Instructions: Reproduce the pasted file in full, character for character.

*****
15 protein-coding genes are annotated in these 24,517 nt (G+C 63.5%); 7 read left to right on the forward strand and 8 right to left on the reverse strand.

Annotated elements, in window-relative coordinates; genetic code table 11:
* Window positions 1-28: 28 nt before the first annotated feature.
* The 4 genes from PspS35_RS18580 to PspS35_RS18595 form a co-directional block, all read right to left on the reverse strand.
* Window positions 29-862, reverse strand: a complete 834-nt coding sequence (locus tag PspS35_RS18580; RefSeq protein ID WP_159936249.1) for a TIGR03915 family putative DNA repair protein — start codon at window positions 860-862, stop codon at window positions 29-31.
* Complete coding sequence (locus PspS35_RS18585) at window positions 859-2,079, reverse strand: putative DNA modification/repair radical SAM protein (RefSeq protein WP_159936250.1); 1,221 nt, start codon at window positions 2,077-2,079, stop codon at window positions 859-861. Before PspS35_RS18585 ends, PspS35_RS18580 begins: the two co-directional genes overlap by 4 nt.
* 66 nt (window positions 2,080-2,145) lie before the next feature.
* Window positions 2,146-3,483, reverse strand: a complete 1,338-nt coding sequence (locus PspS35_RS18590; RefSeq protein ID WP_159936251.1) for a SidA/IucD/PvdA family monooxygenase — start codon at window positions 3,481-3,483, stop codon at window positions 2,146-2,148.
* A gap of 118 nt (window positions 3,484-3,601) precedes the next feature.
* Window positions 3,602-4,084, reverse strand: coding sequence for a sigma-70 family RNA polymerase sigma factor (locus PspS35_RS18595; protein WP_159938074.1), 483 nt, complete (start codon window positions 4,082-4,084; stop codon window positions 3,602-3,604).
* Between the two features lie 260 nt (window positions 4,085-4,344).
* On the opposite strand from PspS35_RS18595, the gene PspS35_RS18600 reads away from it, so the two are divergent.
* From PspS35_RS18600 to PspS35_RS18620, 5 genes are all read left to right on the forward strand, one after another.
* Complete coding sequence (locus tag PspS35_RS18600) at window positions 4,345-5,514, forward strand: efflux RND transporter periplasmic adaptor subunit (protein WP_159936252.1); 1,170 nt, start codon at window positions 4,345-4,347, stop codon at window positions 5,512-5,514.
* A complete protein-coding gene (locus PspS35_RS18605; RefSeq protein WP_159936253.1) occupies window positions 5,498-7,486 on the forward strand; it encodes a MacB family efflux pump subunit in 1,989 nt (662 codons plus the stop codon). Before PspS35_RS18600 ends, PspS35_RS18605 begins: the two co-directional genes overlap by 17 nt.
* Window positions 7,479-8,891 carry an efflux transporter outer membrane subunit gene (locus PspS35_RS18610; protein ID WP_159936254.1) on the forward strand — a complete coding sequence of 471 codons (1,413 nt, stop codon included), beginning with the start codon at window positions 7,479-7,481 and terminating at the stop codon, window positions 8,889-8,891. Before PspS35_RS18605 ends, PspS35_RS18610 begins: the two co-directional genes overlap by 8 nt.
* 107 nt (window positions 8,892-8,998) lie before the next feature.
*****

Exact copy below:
15 protein-coding genes are annotated in these 24,517 nt (G+C 63.5%); 7 read left to right on the forward strand and 8 right to left on the reverse strand.

Annotated elements, in window-relative coordinates; genetic code table 11:
* Window positions 1-28: 28 nt before the first annotated feature.
* The 4 genes from PspS35_RS18580 to PspS35_RS18595 form a co-directional block, all read right to left on the reverse strand.
* Window positions 29-862, reverse strand: a complete 834-nt coding sequence (locus tag PspS35_RS18580; RefSeq protein ID WP_159936249.1) for a TIGR03915 family putative DNA repair protein — start codon at window positions 860-862, stop codon at window positions 29-31.
* Complete coding sequence (locus PspS35_RS18585) at window positions 859-2,079, reverse strand: putative DNA modification/repair radical SAM protein (RefSeq protein WP_159936250.1); 1,221 nt, start codon at window positions 2,077-2,079, stop codon at window positions 859-861. Before PspS35_RS18585 ends, PspS35_RS18580 begins: the two co-directional genes overlap by 4 nt.
* 66 nt (window positions 2,080-2,145) lie before the next feature.
* Window positions 2,146-3,483, reverse strand: a complete 1,338-nt coding sequence (locus PspS35_RS18590; RefSeq protein ID WP_159936251.1) for a SidA/IucD/PvdA family monooxygenase — start codon at window positions 3,481-3,483, stop codon at window positions 2,146-2,148.
* A gap of 118 nt (window positions 3,484-3,601) precedes the next feature.
* Window positions 3,602-4,084, reverse strand: coding sequence for a sigma-70 family RNA polymerase sigma factor (locus PspS35_RS18595; protein WP_159938074.1), 483 nt, complete (start codon window positions 4,082-4,084; stop codon window positions 3,602-3,604).
* Between the two features lie 260 nt (window positions 4,085-4,344).
* On the opposite strand from PspS35_RS18595, the gene PspS35_RS18600 reads away from it, so the two are divergent.
* From PspS35_RS18600 to PspS35_RS18620, 5 genes are all read left to right on the forward strand, one after another.
* Complete coding sequence (locus tag PspS35_RS18600) at window positions 4,345-5,514, forward strand: efflux RND transporter periplasmic adaptor subunit (protein WP_159936252.1); 1,170 nt, start codon at window positions 4,345-4,347, stop codon at window positions 5,512-5,514.
* A complete protein-coding gene (locus PspS35_RS18605; RefSeq protein WP_159936253.1) occupies window positions 5,498-7,486 on the forward strand; it encodes a MacB family efflux pump subunit in 1,989 nt (662 codons plus the stop codon). Before PspS35_RS18600 ends, PspS35_RS18605 begins: the two co-directional genes overlap by 17 nt.
* Window positions 7,479-8,891 carry an efflux transporter outer membrane subunit gene (locus PspS35_RS18610; protein ID WP_159936254.1) on the forward strand — a complete coding sequence of 471 codons (1,413 nt, stop codon included), beginning with the start codon at window positions 7,479-7,481 and terminating at the stop codon, window positions 8,889-8,891. Before PspS35_RS18605 ends, PspS35_RS18610 begins: the two co-directional genes overlap by 8 nt.
* 107 nt (window positions 8,892-8,998) lie before the next feature.